Sharpen Up!

January 28, 2016  •  Leave a Comment

Photographers have a term for photos that are sharp and in focus - tack sharp. Tack sharp photos are incredibly important to pro photographers. It is the make or break point for a great photography.

To get that "tack sharp" photo you will have to invest in the equipment that the pros have. No, I am not talking about a $6500 Nikon D5. I'm talking about a tripod. A tripod keeps your camera still. Quality does matter when it comes to getting a tripod. Investing in a good quality tripod is a must. 

When you invest in a good quality tripod you will have to purchase the head separately. Typically a cheap tripod will come with a head attached (and fixed to the tripod so you can't change it). There are some great travel tripods that come with a head attached, but for a good sturdy tripod you will have to purchase a separate head. I prefer a ballhead because of the ease of having just one knob to quickly aim my camera.

The next thing you need to invest in is a good cable release. A cable release attaches to your camera and has a button on the other end to press for the shutter release. The important thing here is that you do not touch your camera to release the shutter. Even the slightest movement can result in a less than tack sharp image. The cable release prevents any camera movement.

When you shoot on a tripod you must take some precautions with your lens. Turn your lens image stabilizer (Canon) or Vibration Reduction (Nikon) to off. If you are shooting with a Micro Four Thirds Olympus system that has the 5-axis image stabilization then turn this off in the menu. Any image stabilization or vibration reduction in your camera or lens looks for vibration and compensates for it. Since you are on a tripod you do not need the camera to look for movement and leaving these features on will result in a less than tack sharp image.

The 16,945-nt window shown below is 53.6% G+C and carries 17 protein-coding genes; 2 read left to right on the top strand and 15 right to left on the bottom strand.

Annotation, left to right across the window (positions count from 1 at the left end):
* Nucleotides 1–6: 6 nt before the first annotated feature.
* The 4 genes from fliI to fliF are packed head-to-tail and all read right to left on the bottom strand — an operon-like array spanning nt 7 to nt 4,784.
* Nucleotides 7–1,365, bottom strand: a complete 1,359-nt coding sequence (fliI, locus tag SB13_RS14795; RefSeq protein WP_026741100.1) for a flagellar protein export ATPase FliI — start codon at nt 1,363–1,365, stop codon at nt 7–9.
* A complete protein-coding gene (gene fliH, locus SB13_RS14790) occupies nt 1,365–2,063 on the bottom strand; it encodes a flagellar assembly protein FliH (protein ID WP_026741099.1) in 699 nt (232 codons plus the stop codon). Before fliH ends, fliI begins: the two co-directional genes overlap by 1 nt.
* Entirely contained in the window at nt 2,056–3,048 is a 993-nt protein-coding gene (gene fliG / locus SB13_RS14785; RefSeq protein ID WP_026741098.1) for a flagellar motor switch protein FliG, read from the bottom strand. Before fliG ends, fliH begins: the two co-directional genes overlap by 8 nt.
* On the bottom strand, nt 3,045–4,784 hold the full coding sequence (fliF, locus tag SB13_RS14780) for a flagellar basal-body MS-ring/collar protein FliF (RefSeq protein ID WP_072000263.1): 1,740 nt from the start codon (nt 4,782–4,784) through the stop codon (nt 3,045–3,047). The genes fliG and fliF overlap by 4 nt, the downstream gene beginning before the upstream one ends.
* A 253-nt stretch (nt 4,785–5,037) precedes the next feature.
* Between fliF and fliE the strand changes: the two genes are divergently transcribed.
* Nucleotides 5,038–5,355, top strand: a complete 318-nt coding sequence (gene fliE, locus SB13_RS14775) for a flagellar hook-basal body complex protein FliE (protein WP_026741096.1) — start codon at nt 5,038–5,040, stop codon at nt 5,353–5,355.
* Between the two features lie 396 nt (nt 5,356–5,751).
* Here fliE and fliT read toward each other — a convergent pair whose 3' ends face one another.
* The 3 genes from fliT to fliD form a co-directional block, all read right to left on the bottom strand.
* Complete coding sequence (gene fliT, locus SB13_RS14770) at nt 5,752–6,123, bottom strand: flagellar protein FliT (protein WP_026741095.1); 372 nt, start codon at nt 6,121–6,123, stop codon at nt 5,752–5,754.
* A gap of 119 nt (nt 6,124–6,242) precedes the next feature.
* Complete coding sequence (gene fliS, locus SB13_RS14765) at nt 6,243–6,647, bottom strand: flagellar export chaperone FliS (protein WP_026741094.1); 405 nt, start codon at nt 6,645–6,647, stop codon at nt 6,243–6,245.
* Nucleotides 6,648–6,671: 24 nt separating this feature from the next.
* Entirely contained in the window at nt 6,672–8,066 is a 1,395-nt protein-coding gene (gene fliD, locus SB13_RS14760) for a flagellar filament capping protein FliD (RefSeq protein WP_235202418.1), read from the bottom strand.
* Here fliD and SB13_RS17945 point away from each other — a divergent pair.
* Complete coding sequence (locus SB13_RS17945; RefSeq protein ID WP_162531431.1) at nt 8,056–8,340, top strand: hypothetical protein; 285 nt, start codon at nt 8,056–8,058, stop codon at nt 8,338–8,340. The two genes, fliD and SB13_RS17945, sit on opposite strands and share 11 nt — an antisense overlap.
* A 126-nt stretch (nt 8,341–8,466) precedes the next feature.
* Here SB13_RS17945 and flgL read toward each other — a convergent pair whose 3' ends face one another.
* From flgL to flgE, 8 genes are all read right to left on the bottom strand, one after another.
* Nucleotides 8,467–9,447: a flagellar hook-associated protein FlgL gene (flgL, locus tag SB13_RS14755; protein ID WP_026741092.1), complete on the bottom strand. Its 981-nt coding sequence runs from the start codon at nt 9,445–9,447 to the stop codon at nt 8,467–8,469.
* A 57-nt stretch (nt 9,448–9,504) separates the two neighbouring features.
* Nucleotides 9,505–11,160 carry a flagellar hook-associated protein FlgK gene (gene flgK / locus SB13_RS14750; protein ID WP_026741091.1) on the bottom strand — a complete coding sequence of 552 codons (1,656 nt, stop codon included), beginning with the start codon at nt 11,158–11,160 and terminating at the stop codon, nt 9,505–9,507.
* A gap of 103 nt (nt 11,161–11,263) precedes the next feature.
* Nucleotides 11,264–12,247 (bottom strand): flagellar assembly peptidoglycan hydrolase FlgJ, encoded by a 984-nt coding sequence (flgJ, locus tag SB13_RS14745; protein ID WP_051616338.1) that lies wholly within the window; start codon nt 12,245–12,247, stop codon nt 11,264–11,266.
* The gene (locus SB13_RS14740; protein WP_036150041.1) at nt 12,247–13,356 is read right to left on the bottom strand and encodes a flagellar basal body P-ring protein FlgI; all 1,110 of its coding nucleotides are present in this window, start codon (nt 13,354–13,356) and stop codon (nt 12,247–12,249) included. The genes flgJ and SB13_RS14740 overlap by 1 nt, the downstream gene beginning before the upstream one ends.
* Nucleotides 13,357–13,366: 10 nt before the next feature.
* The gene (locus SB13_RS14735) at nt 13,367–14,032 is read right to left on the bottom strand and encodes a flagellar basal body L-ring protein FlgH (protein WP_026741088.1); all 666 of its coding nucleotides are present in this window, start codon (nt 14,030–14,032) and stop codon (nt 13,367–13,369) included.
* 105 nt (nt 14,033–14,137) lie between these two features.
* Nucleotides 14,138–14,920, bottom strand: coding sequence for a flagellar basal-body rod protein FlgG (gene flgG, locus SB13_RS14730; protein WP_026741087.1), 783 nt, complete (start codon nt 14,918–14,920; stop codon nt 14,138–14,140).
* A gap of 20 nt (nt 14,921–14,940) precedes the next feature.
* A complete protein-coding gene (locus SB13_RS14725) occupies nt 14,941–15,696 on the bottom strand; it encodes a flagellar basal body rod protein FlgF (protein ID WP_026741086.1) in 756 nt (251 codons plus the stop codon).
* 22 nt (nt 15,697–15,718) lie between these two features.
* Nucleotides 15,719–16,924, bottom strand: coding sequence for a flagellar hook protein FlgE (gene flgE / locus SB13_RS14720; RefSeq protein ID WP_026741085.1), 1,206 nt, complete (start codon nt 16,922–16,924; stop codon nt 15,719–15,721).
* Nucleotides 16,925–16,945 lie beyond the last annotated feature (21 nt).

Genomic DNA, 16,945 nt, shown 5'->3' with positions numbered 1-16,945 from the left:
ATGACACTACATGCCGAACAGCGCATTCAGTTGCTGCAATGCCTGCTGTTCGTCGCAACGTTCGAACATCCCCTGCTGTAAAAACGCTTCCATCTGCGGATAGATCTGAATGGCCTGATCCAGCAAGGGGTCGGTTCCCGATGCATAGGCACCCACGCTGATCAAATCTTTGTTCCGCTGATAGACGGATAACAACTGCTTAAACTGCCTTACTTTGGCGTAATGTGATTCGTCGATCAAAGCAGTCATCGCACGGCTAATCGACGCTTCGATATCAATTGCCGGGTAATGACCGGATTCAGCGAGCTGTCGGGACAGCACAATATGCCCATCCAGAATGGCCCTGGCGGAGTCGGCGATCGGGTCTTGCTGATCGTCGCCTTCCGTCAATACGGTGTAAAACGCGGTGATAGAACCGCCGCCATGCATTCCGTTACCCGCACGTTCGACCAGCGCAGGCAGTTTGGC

The next thing to do to get a tack sharp image is to shoot at your lens' sharpest aperture. Experiment with your lens to find the sharpest aperture, usually about 2 stops down from wide open. In other words, if you have a f2.8 lens then f5.6 or f8. If you have a f4 lens then f8 or f11. Look at images you have taken with your lens and look for the sharpest images, then see what aperture you were shooting at.

Keep your ISO low when shooting on a tripod. By keeping with a low ISO you will have cleaner and sharper images. Once you take the shot then "chimp" (look at your LCD on the back of your camera - "chimp" comes from photographers oohing and aahing over their images like a chimpanzee) and zoom in on your photo to check for sharpness.

Sometimes you just can't use a tripod and must hand hold your camera. If you must hand hold then get the most stable position possible, even if you have to lean on something. Do all you can to keep yourself as steady as possible.

The last step for getting tack sharp images is to sharpen in post processing. If you use Adobe Photoshop, Lightroom or other post processing software you must sharpen in post production. If you resize your image you must go back and sharpen again.


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